At this meeting, Reed proposed that Netflix buy Blockbuster’s subscribers for $200 per subscriber resulting in a total of $600m (for 3million subscribers).
John Antioco agreed to propose this to his board, but what he did not tell Reed Hastings was that he was going to recommend they reject it and let Netflix die.
Blockbuster: The Board meeting
Its Feb. 2017, John Antioco walks into the Blockbuster board meeting room. His excited about the success of Blockbuster Total Access program against Netflix. His deputy Shane Evangelist presents the latest performance reports, Netflix’s proposal, and his recommendation to reject it.
This is shown in the episode below of Business Wars: Netflix vs Blockbuster.
Blockbuster Online is adding 25,000 subscribers a day thanks to Total Access. At this rate we would have over 4 million subscribers in 6 months. We need 5 million subscribers just to breakeven and stop the losses we take on every time a subscriber swaps out an online DVD for a free store rental.
We don’t want to sell for the price Netflix is offering, let’s just keep doing what we are doing to make sure online grows. We have all the momentum so let’s just hang on a little longer.
- Shane Evangelist
Icahn barely hears what was being said, he had been trying to oust the CEO John Antioco and this latest (positive) performance by Blockbuster would make that harder.
The next item on the agenda was the approval of annual bonuses for John Antioco and his executive team. This was routine, and the board approved all the bonuses, until it came to that of John Antioco which was $7.6 million.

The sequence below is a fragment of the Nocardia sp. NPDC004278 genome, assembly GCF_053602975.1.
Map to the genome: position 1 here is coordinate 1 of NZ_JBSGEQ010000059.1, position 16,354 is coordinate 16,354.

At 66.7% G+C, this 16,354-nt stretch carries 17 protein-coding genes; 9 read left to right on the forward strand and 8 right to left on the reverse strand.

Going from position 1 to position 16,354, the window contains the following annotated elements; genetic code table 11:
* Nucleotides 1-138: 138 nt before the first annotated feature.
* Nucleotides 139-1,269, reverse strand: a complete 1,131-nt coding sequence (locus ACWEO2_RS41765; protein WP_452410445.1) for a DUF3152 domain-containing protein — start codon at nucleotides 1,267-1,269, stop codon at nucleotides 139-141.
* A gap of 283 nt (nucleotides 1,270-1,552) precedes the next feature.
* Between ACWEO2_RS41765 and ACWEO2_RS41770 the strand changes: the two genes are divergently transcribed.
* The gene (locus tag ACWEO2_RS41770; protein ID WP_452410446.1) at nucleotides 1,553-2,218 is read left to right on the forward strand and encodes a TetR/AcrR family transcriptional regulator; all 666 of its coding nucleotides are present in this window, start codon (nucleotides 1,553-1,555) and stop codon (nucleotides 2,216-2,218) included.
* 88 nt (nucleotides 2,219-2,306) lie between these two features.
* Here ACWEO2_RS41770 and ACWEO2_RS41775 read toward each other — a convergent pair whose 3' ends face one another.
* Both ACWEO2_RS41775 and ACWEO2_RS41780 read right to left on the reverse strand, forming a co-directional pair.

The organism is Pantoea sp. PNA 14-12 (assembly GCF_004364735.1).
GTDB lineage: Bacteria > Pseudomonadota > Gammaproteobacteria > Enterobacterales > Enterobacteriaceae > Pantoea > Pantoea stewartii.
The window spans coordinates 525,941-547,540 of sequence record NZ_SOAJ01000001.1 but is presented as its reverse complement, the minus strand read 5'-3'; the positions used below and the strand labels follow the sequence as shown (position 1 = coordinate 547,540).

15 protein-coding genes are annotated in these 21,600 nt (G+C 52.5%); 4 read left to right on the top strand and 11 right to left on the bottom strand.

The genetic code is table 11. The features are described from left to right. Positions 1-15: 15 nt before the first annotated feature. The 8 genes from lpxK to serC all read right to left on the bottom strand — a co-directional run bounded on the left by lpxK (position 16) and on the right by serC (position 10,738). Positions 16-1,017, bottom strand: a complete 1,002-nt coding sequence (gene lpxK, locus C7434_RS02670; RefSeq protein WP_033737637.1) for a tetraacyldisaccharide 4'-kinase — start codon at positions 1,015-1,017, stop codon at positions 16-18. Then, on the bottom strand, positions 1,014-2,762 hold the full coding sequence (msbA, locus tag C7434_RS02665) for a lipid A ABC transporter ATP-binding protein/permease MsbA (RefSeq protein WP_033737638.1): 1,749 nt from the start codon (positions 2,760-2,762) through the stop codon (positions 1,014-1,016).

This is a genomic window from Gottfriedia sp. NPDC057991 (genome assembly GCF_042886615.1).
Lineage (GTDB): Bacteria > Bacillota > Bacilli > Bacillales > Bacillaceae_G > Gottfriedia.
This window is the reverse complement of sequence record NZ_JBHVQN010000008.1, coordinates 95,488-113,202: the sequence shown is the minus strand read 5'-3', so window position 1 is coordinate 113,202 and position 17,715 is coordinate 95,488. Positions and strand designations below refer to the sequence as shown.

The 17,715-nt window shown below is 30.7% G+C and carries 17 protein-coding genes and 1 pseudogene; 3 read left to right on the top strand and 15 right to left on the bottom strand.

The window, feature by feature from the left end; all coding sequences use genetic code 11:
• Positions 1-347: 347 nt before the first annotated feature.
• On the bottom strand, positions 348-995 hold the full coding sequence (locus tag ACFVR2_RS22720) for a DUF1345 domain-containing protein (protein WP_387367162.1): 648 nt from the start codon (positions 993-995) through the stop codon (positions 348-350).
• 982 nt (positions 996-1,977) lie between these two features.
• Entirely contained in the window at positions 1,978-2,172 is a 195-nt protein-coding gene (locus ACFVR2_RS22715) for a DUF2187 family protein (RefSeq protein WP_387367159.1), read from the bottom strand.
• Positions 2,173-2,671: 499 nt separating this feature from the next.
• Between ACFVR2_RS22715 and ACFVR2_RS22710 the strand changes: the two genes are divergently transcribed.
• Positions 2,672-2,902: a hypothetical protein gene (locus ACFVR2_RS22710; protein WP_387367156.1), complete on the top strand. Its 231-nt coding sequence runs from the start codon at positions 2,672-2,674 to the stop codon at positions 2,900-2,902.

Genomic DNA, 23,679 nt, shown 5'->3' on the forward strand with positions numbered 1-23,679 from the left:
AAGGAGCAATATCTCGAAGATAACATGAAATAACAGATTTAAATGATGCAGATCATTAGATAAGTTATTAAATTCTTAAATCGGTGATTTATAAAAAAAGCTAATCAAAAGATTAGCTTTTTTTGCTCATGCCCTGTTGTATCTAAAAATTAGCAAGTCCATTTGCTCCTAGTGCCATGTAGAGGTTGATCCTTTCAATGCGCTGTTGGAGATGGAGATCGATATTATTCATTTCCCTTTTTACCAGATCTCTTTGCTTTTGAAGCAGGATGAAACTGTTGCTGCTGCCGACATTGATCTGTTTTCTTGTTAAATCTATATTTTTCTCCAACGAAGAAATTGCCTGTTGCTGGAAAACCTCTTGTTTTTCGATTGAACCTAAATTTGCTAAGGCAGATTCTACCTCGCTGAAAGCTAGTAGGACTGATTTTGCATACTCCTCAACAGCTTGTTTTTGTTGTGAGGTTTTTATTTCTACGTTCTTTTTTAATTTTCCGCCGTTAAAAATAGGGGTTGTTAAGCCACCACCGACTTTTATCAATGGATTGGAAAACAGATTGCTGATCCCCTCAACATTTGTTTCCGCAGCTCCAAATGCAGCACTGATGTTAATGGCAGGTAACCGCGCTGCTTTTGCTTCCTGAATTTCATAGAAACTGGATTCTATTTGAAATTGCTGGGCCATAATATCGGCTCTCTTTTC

The board led by Carl Icahn decided that his bonus would be cut by half, despite his contract. He rejected it. A few weeks later they sent him a check of $2m far less than the half bonus he was promised.
He returned it.
Carl Icahn went on the offensive publicly criticizing John Antioco’s contract.
Just days before the case went into arbitration Icahn called Antioco and over a long phone discussion they agreed that John Antioco would leave the company in July 2007 and would be paid an exit package of half the initial $54 million plus his full bonus of $7.6 million.
He donated his full bonus to his favourite charity: The Boys and Girls Club of America.
New CEO, Different Strategy
Blockbuster brought in a new CEO James Keyes.
He decided to abandon the previous online strategy, even though Blockbuster Online was growing incredible fast. He increased prices for online customers, significantly cut the marketing budget for Blockbuster Online, and focused on the store-based side of the business.
They needed 5 million subscribers to stop losses and breakeven and were almost there, cutting marketing and the Total Access program would stop growth.
At the end of the year, Blockbuster Online had lost half of its total subscribers and all the members of the senior management (including Shane Evangelist, the head of Blockbuster Online) left the company.
Netflix started growing again.
Blockbuster’s revenue declined significantly, and 3 years later Blockbuster filed for bankruptcy on Sept 23rd, 2010.
In our next article, we would examine the lessons learnt from Netflix vs Blockbuster. Is there anything else Blockbuster could have done? And what’s next for Netflix?, this and many more would be considered.
If you think this is the end of the Streaming Wars, think again.
Bye for now.
Thanks for reading and see you next week.
You can catch up with the past articles in this series: Part 1, Part 2. I previously did a strategic analysis on Netflix, you can also use this framework to analyse other companies.
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Racing Towards Excellence.